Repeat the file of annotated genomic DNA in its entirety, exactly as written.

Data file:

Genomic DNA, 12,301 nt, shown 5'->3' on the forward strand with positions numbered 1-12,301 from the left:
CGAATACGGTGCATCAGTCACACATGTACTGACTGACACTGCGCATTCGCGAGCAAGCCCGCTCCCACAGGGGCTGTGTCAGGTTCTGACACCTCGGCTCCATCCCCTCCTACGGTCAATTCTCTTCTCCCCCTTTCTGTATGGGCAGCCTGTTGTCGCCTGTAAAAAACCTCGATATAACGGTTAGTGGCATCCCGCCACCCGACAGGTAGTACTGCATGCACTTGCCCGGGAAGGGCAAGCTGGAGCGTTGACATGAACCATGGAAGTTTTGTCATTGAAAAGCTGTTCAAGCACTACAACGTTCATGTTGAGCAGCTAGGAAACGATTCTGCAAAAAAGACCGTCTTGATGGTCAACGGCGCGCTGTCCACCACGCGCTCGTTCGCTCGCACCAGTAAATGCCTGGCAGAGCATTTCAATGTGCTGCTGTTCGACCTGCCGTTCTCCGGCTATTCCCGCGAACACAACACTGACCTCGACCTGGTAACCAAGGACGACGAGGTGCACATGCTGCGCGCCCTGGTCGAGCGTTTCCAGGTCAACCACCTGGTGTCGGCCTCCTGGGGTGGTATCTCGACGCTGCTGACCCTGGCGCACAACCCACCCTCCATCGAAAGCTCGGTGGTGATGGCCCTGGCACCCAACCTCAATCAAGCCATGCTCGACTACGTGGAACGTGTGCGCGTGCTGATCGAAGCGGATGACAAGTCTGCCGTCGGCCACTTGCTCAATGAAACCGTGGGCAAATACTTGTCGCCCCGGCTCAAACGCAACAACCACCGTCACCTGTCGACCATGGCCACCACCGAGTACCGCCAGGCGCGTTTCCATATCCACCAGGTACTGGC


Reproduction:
Genomic DNA, 12,301 nt, shown 5'->3' on the forward strand with positions numbered 1-12,301 from the left:
CGAATACGGTGCATCAGTCACACATGTACTGACTGACACTGCGCATTCGCGAGCAAGCCCGCTCCCACAGGGGCTGTGTCAGGTTCTGACACCTCGGCTCCATCCCCTCCTACGGTCAATTCTCTTCTCCCCCTTTCTGTATGGGCAGCCTGTTGTCGCCTGTAAAAAACCTCGATATAACGGTTAGTGGCATCCCGCCACCCGACAGGTAGTACTGCATGCACTTGCCCGGGAAGGGCAAGCTGGAGCGTTGACATGAACCATGGAAGTTTTGTCATTGAAAAGCTGTTCAAGCACTACAACGTTCATGTTGAGCAGCTAGGAAACGATTCTGCAAAAAAGACCGTCTTGATGGTCAACGGCGCGCTGTCCACCACGCGCTCGTTCGCTCGCACCAGTAAATGCCTGGCAGAGCATTTCAATGTGCTGCTGTTCGACCTGCCGTTCTCCGGCTATTCCCGCGAACACAACACTGACCTCGACCTGGTAACCAAGGACGACGAGGTGCACATGCTGCGCGCCCTGGTCGAGCGTTTCCAGGTCAACCACCTGGTGTCGGCCTCCTGGGGTGGTATCTCGACGCTGCTGACCCTGGCGCACAACCCACCCTCCATCGAAAGCTCGGTGGTGATGGCCCTGGCACCCAACCTCAATCAAGCCATGCTCGACTACGTGGAACGTGTGCGCGTGCTGATCGAAGCGGATGACAAGTCTGCCGTCGGCCACTTGCTCAATGAAACCGTGGGCAAATACTTGTCGCCCCGGCTCAAACGCAACAACCACCGTCACCTGTCGACCATGGCCACCACCGAGTACCGCCAGGCGCGTTTCCATATCCACCAGGTACTGGC